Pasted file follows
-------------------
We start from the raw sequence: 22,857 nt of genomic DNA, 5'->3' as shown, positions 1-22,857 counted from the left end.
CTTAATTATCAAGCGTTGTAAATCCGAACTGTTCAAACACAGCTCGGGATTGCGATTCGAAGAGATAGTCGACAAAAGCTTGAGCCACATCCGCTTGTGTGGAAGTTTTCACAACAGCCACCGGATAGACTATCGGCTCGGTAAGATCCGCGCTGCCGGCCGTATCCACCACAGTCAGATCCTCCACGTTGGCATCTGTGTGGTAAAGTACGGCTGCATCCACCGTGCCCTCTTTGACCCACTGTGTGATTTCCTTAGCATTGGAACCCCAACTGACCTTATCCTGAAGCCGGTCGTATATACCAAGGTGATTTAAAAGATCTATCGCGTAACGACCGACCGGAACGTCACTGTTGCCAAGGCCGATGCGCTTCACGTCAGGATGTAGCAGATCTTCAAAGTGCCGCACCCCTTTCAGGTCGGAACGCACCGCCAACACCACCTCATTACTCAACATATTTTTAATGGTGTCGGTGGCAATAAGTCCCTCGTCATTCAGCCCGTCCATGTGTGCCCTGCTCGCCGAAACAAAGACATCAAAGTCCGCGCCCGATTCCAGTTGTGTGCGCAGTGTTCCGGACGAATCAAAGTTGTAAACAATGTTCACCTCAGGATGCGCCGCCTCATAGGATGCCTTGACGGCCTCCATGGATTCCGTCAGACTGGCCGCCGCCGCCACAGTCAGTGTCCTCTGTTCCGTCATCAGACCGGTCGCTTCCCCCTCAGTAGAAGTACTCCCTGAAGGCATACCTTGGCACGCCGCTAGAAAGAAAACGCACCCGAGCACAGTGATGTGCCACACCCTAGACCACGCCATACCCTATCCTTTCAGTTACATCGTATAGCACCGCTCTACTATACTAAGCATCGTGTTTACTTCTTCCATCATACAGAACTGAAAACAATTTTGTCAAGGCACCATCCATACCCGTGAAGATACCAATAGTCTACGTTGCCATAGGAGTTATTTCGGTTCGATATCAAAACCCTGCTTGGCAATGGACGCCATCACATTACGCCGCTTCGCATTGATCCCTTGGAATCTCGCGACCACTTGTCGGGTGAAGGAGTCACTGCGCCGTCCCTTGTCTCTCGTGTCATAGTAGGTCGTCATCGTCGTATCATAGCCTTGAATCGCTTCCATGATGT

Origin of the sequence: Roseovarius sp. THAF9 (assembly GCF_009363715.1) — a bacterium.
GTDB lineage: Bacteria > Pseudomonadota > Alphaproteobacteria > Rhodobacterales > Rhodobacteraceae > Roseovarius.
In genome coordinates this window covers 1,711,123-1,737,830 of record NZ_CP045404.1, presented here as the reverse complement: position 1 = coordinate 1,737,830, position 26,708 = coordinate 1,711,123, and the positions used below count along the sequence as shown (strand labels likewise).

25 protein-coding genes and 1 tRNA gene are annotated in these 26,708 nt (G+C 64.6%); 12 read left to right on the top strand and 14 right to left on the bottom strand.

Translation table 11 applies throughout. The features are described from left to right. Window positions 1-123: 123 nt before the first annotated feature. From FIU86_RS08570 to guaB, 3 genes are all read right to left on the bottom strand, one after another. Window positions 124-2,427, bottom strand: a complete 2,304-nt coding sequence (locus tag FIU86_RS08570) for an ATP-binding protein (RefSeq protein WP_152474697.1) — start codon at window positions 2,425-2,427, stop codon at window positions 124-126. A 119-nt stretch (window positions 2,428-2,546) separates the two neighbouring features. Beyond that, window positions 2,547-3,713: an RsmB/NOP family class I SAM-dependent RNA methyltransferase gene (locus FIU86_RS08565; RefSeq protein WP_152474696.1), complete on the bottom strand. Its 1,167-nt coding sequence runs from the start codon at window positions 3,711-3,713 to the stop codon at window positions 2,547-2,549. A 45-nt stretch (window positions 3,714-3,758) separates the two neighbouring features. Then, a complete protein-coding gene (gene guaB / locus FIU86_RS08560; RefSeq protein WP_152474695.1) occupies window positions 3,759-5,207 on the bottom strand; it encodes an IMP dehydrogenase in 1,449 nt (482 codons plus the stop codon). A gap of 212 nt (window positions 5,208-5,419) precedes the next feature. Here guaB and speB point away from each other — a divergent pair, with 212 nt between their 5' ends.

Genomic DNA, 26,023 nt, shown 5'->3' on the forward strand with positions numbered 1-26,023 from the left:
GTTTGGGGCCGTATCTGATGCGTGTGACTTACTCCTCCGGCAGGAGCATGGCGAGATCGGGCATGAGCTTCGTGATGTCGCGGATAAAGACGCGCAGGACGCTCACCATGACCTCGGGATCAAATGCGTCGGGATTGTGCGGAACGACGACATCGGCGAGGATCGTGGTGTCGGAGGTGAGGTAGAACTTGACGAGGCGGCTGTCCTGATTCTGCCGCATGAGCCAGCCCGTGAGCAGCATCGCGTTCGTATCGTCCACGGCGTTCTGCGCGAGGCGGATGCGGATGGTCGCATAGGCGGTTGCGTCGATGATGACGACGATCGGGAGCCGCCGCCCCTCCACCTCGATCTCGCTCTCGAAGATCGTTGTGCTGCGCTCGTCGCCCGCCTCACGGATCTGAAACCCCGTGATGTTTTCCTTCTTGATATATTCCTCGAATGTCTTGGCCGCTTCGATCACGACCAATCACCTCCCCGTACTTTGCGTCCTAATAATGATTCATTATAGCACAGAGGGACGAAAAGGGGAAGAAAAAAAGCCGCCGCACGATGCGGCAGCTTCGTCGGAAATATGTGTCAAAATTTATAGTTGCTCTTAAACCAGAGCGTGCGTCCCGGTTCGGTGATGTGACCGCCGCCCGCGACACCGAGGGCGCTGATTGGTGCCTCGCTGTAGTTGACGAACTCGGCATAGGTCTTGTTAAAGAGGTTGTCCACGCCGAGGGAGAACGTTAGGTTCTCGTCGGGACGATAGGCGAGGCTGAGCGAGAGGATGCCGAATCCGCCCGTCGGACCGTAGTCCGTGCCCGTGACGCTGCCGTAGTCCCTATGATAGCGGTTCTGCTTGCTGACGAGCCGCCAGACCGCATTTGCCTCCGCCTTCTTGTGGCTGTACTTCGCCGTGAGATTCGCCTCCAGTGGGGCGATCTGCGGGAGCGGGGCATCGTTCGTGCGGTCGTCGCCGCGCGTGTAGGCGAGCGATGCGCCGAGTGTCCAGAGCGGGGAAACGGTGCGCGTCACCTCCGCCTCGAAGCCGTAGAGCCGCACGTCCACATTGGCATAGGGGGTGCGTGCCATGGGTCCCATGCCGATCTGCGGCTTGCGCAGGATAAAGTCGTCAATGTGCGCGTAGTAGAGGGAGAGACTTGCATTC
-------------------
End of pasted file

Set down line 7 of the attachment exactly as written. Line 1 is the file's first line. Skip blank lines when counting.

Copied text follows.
Translation table 11 applies throughout. The features are described from left to right. Window positions 1-123: 123 nt before the first annotated feature. From FIU86_RS08570 to guaB, 3 genes are all read right to left on the bottom strand, one after another. Window positions 124-2,427, bottom strand: a complete 2,304-nt coding sequence (locus tag FIU86_RS08570) for an ATP-binding protein (RefSeq protein WP_152474697.1) — start codon at window positions 2,425-2,427, stop codon at window positions 124-126. A 119-nt stretch (window positions 2,428-2,546) separates the two neighbouring features. Beyond that, window positions 2,547-3,713: an RsmB/NOP family class I SAM-dependent RNA methyltransferase gene (locus FIU86_RS08565; RefSeq protein WP_152474696.1), complete on the bottom strand. Its 1,167-nt coding sequence runs from the start codon at window positions 3,711-3,713 to the stop codon at window positions 2,547-2,549. A 45-nt stretch (window positions 3,714-3,758) separates the two neighbouring features. Then, a complete protein-coding gene (gene guaB / locus FIU86_RS08560; RefSeq protein WP_152474695.1) occupies window positions 3,759-5,207 on the bottom strand; it encodes an IMP dehydrogenase in 1,449 nt (482 codons plus the stop codon). A gap of 212 nt (window positions 5,208-5,419) precedes the next feature. Here guaB and speB point away from each other — a divergent pair, with 212 nt between their 5' ends.